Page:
In Defense of the Tiara – Greek Emeralds

We’re taking a detour down to the Mediterranean this go around, discussing the Greek Emerald Tiara.

Yes, I picked this picture just for the necklace…

The Facts

This one goes back to Queen Olga of Greece, who brought these magnificent (and enormous) cabochon emeralds with her on her marriage to King George I in 1867. Notably, the tiara didn’t start out as a tiara; Olga wore the emeralds as separate pieces, pining them on a dress, wearing them as pendants, wearing them pinned on a kokoshnik, and so on.

Her granddaughter in law, Queen Elisabeth (born a Princess of Romania – daughter of Queen Marie), started out wearing them simply too, usually on a diamond bandeau. Eventually this kokoshnik style tiara was made, by Cartier, starring Olga’s emeralds.

The Case For the Tiara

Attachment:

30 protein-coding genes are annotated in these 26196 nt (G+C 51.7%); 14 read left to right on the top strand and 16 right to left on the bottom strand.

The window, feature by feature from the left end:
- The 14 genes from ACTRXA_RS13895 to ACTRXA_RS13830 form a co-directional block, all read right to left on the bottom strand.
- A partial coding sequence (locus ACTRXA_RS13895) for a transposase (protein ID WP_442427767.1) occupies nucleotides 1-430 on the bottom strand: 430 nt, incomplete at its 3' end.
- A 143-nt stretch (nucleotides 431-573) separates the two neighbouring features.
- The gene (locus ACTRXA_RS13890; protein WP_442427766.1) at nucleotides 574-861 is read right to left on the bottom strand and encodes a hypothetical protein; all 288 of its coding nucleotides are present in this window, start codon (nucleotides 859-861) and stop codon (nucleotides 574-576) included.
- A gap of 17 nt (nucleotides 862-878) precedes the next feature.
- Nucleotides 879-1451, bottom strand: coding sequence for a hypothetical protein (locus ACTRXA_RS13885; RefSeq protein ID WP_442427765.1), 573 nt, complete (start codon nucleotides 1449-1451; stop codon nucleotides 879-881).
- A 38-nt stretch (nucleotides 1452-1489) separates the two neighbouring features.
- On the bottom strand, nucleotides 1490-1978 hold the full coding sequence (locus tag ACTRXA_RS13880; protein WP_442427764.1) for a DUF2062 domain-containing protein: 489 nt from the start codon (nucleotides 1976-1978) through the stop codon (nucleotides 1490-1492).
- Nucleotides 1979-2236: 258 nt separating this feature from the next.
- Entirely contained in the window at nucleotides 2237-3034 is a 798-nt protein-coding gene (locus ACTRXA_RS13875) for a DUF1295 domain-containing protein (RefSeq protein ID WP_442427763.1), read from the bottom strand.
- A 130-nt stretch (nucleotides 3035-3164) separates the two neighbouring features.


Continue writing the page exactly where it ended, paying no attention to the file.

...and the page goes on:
OC: Originally, I was not a fan of this tiara because cabachons and I simply don’t get along. However, you cannot beat the color of those stones. It’s a Big Gun with color, and there aren’t many successful examples of those. I do not care for it when worn as a necklace.

The Handbag: I like it – I think it has serious presence. I am not a huge emerald fan, but these massive specimens are meant for a tiara and there they are.

The Case Against the Tiara

LiL: I’m not a fan of most emeralds to begin with and the ones from Cabochon are even worse. If I have to wear emeralds I’m going to need them faceted and sparkling in the candlelight, thank you very much. It’s also very “clunky”. No thanks.

LG: Like LIL, I’m not a fan of emeralds, so this one started off at a disadvantage. Also not every stone is suited for the cabochon shape/cut: star sapphire, ok; turquoise, maybe; rubies, sapphires and emeralds…no. Also, the design looks “heavy,” and the “E” element just puts me off.

What do you guys think?

What do you think of the Greek Emeralds?